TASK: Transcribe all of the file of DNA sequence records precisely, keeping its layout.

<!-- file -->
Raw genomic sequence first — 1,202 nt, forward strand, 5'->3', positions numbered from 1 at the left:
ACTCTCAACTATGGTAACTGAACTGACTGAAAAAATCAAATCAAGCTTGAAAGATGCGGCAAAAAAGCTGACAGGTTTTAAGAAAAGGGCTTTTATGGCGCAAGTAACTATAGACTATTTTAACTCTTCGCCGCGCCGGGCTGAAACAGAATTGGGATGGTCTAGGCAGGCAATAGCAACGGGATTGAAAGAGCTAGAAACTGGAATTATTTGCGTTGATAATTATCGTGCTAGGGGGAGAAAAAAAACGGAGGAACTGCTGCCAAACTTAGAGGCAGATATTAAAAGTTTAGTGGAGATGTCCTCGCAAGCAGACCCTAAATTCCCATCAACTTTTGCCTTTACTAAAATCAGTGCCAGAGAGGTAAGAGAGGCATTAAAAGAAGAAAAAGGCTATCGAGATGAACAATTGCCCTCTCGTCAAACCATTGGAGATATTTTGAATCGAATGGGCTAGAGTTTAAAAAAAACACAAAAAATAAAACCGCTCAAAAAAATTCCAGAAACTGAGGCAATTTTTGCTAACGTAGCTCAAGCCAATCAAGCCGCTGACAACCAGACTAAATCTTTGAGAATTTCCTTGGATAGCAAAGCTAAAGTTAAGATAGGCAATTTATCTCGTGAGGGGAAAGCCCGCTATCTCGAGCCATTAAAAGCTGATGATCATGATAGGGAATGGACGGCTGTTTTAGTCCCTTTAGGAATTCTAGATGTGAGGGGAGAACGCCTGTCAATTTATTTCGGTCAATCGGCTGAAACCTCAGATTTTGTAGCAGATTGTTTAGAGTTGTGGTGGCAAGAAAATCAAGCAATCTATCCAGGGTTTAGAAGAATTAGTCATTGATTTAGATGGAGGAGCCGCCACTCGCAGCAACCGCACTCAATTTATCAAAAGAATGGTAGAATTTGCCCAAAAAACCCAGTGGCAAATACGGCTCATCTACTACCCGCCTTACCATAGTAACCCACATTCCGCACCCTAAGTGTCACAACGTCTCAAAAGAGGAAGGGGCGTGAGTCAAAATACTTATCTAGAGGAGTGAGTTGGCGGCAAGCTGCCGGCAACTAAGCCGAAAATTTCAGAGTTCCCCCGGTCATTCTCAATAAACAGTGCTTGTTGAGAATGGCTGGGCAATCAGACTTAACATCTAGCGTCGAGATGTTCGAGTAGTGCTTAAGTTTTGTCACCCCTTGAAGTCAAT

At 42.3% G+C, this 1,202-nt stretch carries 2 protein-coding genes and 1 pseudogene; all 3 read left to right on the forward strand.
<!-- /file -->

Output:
Raw genomic sequence first — 1,202 nt, forward strand, 5'->3', positions numbered from 1 at the left:
ACTCTCAACTATGGTAACTGAACTGACTGAAAAAATCAAATCAAGCTTGAAAGATGCGGCAAAAAAGCTGACAGGTTTTAAGAAAAGGGCTTTTATGGCGCAAGTAACTATAGACTATTTTAACTCTTCGCCGCGCCGGGCTGAAACAGAATTGGGATGGTCTAGGCAGGCAATAGCAACGGGATTGAAAGAGCTAGAAACTGGAATTATTTGCGTTGATAATTATCGTGCTAGGGGGAGAAAAAAAACGGAGGAACTGCTGCCAAACTTAGAGGCAGATATTAAAAGTTTAGTGGAGATGTCCTCGCAAGCAGACCCTAAATTCCCATCAACTTTTGCCTTTACTAAAATCAGTGCCAGAGAGGTAAGAGAGGCATTAAAAGAAGAAAAAGGCTATCGAGATGAACAATTGCCCTCTCGTCAAACCATTGGAGATATTTTGAATCGAATGGGCTAGAGTTTAAAAAAAACACAAAAAATAAAACCGCTCAAAAAAATTCCAGAAACTGAGGCAATTTTTGCTAACGTAGCTCAAGCCAATCAAGCCGCTGACAACCAGACTAAATCTTTGAGAATTTCCTTGGATAGCAAAGCTAAAGTTAAGATAGGCAATTTATCTCGTGAGGGGAAAGCCCGCTATCTCGAGCCATTAAAAGCTGATGATCATGATAGGGAATGGACGGCTGTTTTAGTCCCTTTAGGAATTCTAGATGTGAGGGGAGAACGCCTGTCAATTTATTTCGGTCAATCGGCTGAAACCTCAGATTTTGTAGCAGATTGTTTAGAGTTGTGGTGGCAAGAAAATCAAGCAATCTATCCAGGGTTTAGAAGAATTAGTCATTGATTTAGATGGAGGAGCCGCCACTCGCAGCAACCGCACTCAATTTATCAAAAGAATGGTAGAATTTGCCCAAAAAACCCAGTGGCAAATACGGCTCATCTACTACCCGCCTTACCATAGTAACCCACATTCCGCACCCTAAGTGTCACAACGTCTCAAAAGAGGAAGGGGCGTGAGTCAAAATACTTATCTAGAGGAGTGAGTTGGCGGCAAGCTGCCGGCAACTAAGCCGAAAATTTCAGAGTTCCCCCGGTCATTCTCAATAAACAGTGCTTGTTGAGAATGGCTGGGCAATCAGACTTAACATCTAGCGTCGAGATGTTCGAGTAGTGCTTAAGTTTTGTCACCCCTTGAAGTCAAT

At 42.3% G+C, this 1,202-nt stretch carries 2 protein-coding genes and 1 pseudogene; all 3 read left to right on the forward strand.